Created by Satoshi Nakamoto in 2009, bitcoins are a digital currency some are using instead of traditional money for various transactions. The good side is that bitcoins are typically not taxable, immune to inflation, unregulated and not tied to any central bank, nation or government.
Unfortunately, that is where the benefits end.
As bitcoins are not backed by anything tangible (such as gold or a country), they are actually only worth whatever someone else is willing to pay you for them. Games of hot potato are fun, as long as you aren’t the last one holding on.
The actual intrinsic or book value of a bitcoin is zero. A single bitcoin is simply one digit in a very complicated open-source computer algorithm, and typically the owner doesn’t get to actually hold the coin in their hand, let alone see it beyond the digit on their computer screen.
As you could expect, the untraceable nature of bitcoins has led to rampant use in and for illicit activities, from hiring hitmen to laundering drug money. The clandestine and unregulated nature of the alternative currency also exposes owners to losses due to theft – it is not clear what authority you would go to if your bitcoins were to be digitally stolen. This was the case for more than 30 individuals recently, each of whom claims to have lost more than US$1 million in value. Meanwhile, the highest profile theft involved 96,000 bitcoins, at the time valued at more than US$100 million.
One of the greatest advantages of using bitcoins is their lack of regulation. Unfortunately for the alternative currency, this will change. The U.S. Senate’s Department of Homeland Security recently had a meeting to discuss if bitcoins should be regulated and to what degree. China has blocked their banks from using the currency at all. Other countries will likely follow suit and haven’t already only because bitcoins are so new.
The regulatory concerns are numerous, and include taxation, legal enforcement, traceability and the potential for fraud and use in other illegal activities. Organizations such as the Securities and Exchange Commission in America and other similar bodies worldwide are still determining their responsibilities and capabilities. Should they enforce rules and regulations, and to what degree? Can they even effectively do so? As bitcoins are a relatively new concern, much of the regulation has not been created or solidified as of yet.
When a currency is not beholden to any specific nation, it becomes incredibly complicated to apply taxation when wares are bought or sold. Besides the confusion involved with making Bitcoin transactions taxable, it also leaves the door wide open for legal arguments against any such efforts.
The issues of legal enforcement and traceability are almost one in the same. The difficulty in knowing where the transaction took place makes finding the merchant and customer almost impossible, which also creates the question of who is responsible (if anyone) for enforcing law and order.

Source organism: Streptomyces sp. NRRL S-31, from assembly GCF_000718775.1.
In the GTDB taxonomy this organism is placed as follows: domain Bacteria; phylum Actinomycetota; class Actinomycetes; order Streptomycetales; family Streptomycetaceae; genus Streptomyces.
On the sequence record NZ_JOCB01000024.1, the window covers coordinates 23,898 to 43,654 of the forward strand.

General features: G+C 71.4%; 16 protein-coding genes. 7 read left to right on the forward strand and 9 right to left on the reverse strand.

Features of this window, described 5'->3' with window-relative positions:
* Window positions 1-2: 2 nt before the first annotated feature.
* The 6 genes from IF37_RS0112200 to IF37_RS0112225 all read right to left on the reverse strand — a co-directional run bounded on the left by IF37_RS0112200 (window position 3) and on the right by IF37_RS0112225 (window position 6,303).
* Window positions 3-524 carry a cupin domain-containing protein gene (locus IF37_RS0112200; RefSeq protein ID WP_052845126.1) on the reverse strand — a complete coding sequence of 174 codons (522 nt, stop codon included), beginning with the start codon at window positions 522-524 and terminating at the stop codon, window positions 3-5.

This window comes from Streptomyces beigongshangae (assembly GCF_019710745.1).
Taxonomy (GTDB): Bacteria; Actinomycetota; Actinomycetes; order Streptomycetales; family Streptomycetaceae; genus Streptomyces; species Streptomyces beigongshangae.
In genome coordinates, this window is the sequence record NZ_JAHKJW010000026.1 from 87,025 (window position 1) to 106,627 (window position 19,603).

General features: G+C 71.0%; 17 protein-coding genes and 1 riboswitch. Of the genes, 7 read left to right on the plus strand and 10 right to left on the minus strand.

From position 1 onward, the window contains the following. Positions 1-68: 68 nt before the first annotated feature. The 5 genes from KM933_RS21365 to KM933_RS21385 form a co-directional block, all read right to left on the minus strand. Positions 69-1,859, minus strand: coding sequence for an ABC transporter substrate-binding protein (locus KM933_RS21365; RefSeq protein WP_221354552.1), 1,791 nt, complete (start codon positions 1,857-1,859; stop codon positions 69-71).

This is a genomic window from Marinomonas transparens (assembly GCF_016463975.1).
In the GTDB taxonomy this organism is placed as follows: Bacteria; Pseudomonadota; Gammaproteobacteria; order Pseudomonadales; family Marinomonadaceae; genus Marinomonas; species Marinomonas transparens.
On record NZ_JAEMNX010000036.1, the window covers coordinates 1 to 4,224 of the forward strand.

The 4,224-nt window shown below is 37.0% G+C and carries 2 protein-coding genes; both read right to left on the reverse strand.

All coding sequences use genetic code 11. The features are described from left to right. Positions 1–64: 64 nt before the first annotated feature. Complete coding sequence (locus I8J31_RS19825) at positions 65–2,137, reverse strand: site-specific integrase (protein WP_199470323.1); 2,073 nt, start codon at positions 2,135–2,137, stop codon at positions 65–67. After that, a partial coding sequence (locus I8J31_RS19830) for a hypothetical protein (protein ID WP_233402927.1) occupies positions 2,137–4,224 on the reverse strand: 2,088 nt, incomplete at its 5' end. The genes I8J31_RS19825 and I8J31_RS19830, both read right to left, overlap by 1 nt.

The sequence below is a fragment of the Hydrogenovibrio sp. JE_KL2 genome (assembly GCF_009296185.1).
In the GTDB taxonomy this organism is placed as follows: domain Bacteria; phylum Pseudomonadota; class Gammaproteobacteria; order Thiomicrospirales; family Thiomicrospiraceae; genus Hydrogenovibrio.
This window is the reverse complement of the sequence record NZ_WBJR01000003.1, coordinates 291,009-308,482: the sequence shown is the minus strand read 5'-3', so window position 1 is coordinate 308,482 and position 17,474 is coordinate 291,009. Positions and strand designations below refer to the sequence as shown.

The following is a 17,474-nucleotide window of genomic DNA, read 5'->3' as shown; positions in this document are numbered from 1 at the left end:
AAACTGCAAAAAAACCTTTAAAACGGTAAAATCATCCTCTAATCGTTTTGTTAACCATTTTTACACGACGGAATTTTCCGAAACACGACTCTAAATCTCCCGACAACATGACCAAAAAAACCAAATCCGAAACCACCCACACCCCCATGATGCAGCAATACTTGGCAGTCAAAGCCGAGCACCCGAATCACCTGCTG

Digital currencies are also a hotbed for fraud, scams and other illegal activities (such as child pornography, drugs, weapons sales or money laundering for criminals and terrorists). Any time there is anonymity, you will see unsavory characters come out of the woodwork.
There is a limit to the total supply of bitcoins. The advanced computer algorithm that controls the supply is hard-wired to only allow a total of 21 million units. With the limit to the total supply, any increase in demand can send the price higher.
In fact, we’ve seen exactly this play out during the currency’s meteoric rise from $13.50 one year ago to its high of $1,130. The value of a bitcoin currently sits at $693 as of the time of writing, but it can be extremely volatile and may be tens of percentages higher or lower a matter of hours from now.
In fact, the currency lost 50 percent in one day (dropping from $1,130 to $552) when the government of China issued a warning against the speculative nature of bitcoins. Currently two-thirds of all activity in the digital currency takes place in China.
Some may consider it ironic that there are dozens of alternatives to this alternative currency. For example, Namecoin, Peercoin and Litecoin are among the numerous “competitors” of Bitcoin. Even if the usage and acceptance for all of them were combined, the concept of digital money still would not come close to common acceptance. A critical mass of vendors who accept the various versions of the coins would need to be reached before they could become a lasting phenomena, and that critical mass would probably be upward of 20 percent of all vendors. Currently, less than 0.1 percent of worldwide vendors accept payments in bitcoins.
Similar to all previous fads, from the tulip bulb mania in Holland to the Occupy Wall Street protests, to binary options, to a stock picking robot, bitcoins will fade away. The excitement of the digital currency is just now passing, and all that remains is for the entire idea to disappear from view, which will happen in a matter of months, rather than years.